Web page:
Sunday, March 1, 2009

Make it a Moving Experience – Tips for Still-Life Pictures

Photo- Summer's End NYC 2008 by Ruben Natal-San Miguel

ARTmostfierce is way to busy these days and it is getting harder evryday to keep up with the pace of a fast blog like this one is set out to be. On that note...I would like to introduce you all our new ARTmostfierce contributor. Her Name is Sarah Scrafford and she usually writes on the topic of Associate Degree in Photography. Here is her first article :

Welcome Sara and enjoy!

Make it a Moving Experience
Tips for Still-Life Pictures
By Sara Scrafford

You’d think that snapping a picture of an inanimate object would be a snap, but only when you actually get down to the task do you realize that there’s more than meets the eye when it comes to still-life photography. The subject of the picture may be lifeless, but it’s up to you as the photographer to add life to the photo. You must do the best you can with the lighting, angles, backgrounds, and frames to make your photo talk to its viewers – a bowl of ice cream must beg to be eaten, flowers must call to your love of nature, a water droplet on a glass of tea must deepen your thirst, and so on. Still-life photography is all about creating the right effect. So how do you get the result you want from a still-life photograph? Read on to find out:

Lighting Matters: When you’re shooting still life, you’re most probably indoors, either at home or in a studio. Natural light works best, especially when it’s diffused and not harsh. A translucent screen over a window behind your subject should work fine if the sunlight is not too bright. Alternatively, you could use artificial lights set at specific angles. If a natural scene or object outdoors catches your eye, use the lighting that’s available with the right kind of filters to get the effect you want. Nature offers a host of patterns that can never be duplicated to do justice to the original; so keep your camera ready for times when opportunities come knocking.

Composition is Everything: Stunning still-life pictures come about when you’re able to compose the perfect frame – you could use props, accessories and other paraphernalia to tell the story you want. Try out different arrangements with various props – set up your camera on your tripod so that you don’t lose your initial frame. Some objects are best captured alone while others are more effective as part of a group. Use your imagination and creativity in setting up the shot – you could blur some parts of the picture and emphasize the sharpness in others to show which objects are important and which must fade into the background, you could arrange objects in a certain order to create a greater effect, or you could use shadows to your advantage.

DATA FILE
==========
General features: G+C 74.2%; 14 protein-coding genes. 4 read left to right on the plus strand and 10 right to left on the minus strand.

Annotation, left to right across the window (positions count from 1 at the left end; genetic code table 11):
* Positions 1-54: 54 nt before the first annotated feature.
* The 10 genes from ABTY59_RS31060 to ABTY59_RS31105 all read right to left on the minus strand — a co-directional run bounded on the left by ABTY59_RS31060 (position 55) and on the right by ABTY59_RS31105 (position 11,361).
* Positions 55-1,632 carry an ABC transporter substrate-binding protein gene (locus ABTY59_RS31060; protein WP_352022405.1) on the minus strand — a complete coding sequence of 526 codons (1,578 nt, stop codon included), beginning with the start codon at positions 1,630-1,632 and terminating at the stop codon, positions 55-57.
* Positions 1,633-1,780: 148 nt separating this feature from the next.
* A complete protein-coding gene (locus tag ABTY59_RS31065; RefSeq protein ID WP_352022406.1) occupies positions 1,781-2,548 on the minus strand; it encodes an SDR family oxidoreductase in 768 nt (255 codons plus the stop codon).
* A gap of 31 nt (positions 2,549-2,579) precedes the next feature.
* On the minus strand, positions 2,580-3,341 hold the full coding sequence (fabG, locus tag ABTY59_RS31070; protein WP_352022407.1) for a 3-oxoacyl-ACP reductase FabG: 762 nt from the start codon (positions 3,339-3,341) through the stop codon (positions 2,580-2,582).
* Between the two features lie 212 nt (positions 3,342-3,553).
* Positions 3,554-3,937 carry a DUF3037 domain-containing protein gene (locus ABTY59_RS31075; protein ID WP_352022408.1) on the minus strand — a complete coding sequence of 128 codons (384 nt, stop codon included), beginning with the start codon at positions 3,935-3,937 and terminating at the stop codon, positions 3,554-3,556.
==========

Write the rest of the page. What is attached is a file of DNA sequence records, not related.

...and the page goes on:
Background is Important: Unless you’re shooting a natural scene or outdoors object, you must create an effective background for your object. Plain colors like black or white work well, although you do have to be careful when working with white to avoid exposure problems. Use the right texture – paper, cloth, velvet or cardboard – to get the look you want.

Colors Count: Any picture that’s full of bright colors is bound to attract immediate attention. But that doesn’t mean you must fill your frame with random colors that portray no meaning at all. You could use the natural colors of various foods, like those that come in fruits and vegetables, to showcase menu items in an appetizing manner. The trick to achieving the right effect is to know the colors that match and the ones that don’t.

Techniques Help: Zoom shots are good when you’re indoors as is a tripod when you’re shooting objects that are really close and want to avoid the natural shake of your hands. It’s best not to use a flash for indoor photography to avoid the unpleasant shadows that are likely to appear. Use regular photographic techniques to achieve dramatic effects – for example, a simple droplet of water on a glass of iced tea that’s emphasized in the backdrop of a blurred glass conveys the impression of quenching thirst most effectively.

Picture perfect still-life photography is all about experimentation – with angles, lights, positions and frames. You have the advantage of models who never tire, so as long your energy levels are high, you can keep trying a variety of combinations until you achieve just the kind of look you’re looking for.

This article is contributed by Sarah Scrafford, who regularly writes on the topic of Associate Degree in Photography. She invites your questions, comments and freelancing job inquiries at her email address:

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